A Very Different A3!

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Day 9 - Friday 8 September

Today we say farewell to our little cottage; we'll be in Douglas for the last couple of days. We're taking a very indirect route, though, via Port Erin and a boat trip to the Calf of Man, which is a small island just off the southwest tip of Man. It's farewell to our bikes, too, we will be back in the car again. Vroom! Vroom! Ish.

We trust this is not our boat.

No, it's a small stop en route to see the beach at Niarbyl and take a walk.

Not the clearest of signs. Fortunately, a) we have GPS; and b) if you go off course you'll fall in the sea and notice very quickly.

Good rocks for climbing over.

Pretty hazy, eh?

We've been told that on a clear day you can easily see across to Ireland, but today is not that day.

So on to Port Erin.

Amanda is most taken by the way that they paint so many of their bollards a very shiny silver.

To the boat!

Past a rather splendid ship.

Grey seals, I think.

They have Common seals here as well, but apparently the Common is less common. Right.

A Fat Yak kayak; file with the Rabbit Mower?

The boat departs, leaving us to enjoy a few hours on the island. We'll slowly walk across it and return from another beach on the opposite side.

There are two now-disused lighthouses. Why two? So that ships could avoid a dangerous rock that the lighthouses were aligned with. If a sailor could see that the two were exactly lined up, they knew they were heading for the rock and would need to change course until the lights could be seen separately again.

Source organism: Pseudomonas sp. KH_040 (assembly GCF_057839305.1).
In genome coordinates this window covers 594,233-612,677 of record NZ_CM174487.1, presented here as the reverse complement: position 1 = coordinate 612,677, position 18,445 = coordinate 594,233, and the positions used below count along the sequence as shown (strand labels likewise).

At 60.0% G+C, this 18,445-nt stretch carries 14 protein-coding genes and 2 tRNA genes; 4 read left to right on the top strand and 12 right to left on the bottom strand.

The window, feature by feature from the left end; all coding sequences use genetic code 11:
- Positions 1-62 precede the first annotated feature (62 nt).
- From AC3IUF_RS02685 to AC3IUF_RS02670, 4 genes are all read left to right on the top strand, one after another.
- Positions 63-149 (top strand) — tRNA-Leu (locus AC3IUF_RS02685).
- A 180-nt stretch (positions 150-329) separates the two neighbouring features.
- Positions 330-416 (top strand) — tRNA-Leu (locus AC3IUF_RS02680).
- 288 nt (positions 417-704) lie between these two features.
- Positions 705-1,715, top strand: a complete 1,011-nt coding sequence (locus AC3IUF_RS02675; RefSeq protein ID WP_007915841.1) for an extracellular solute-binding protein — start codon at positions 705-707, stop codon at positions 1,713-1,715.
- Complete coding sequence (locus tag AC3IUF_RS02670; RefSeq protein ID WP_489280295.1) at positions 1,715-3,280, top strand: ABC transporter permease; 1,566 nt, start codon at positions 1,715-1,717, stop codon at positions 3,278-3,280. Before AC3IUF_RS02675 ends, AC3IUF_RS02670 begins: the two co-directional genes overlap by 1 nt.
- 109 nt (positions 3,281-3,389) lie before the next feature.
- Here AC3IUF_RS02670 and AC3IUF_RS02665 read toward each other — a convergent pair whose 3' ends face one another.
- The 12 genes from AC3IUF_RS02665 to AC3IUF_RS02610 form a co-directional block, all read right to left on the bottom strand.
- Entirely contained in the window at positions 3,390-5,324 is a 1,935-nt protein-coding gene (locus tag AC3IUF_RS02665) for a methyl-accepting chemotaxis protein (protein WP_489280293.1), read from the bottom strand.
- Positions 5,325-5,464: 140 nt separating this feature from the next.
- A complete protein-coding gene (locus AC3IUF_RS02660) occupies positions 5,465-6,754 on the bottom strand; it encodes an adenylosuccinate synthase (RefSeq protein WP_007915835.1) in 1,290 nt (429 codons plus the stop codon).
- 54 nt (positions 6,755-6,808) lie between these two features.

They've been replaced with a lighthouse on the rock itself, but in this murk it's quite hard to see with the naked eye if you don't have a telephoto lens. Not exactly clear even then.

But if you look away from the sun, you don't see the mist at all. It's quite weird how different things look in different directions.

The four-horned Loaghtan sheep, native to the Isle of Man. They almost died out in the 1950s and are still relatively rare, but they flourish here. (Most of the pictures we've seen of them have much more symmetrical-looking horns!)

Lichens on the rocks at the beach where we are waiting to be picked up.

Oh yes, Feb came too!

And so to Douglas and the giddy heights of the Premier Inn.

Ah, not quite the finest crystal but it will have to do.

The glassware company Riedel make almost as many different glasses as there are wines, claiming extraordinary boosts to the sensory pleasure by choosing the correct shape for the wine. Philistine that I am, "claret in a coffee mug" is fine.

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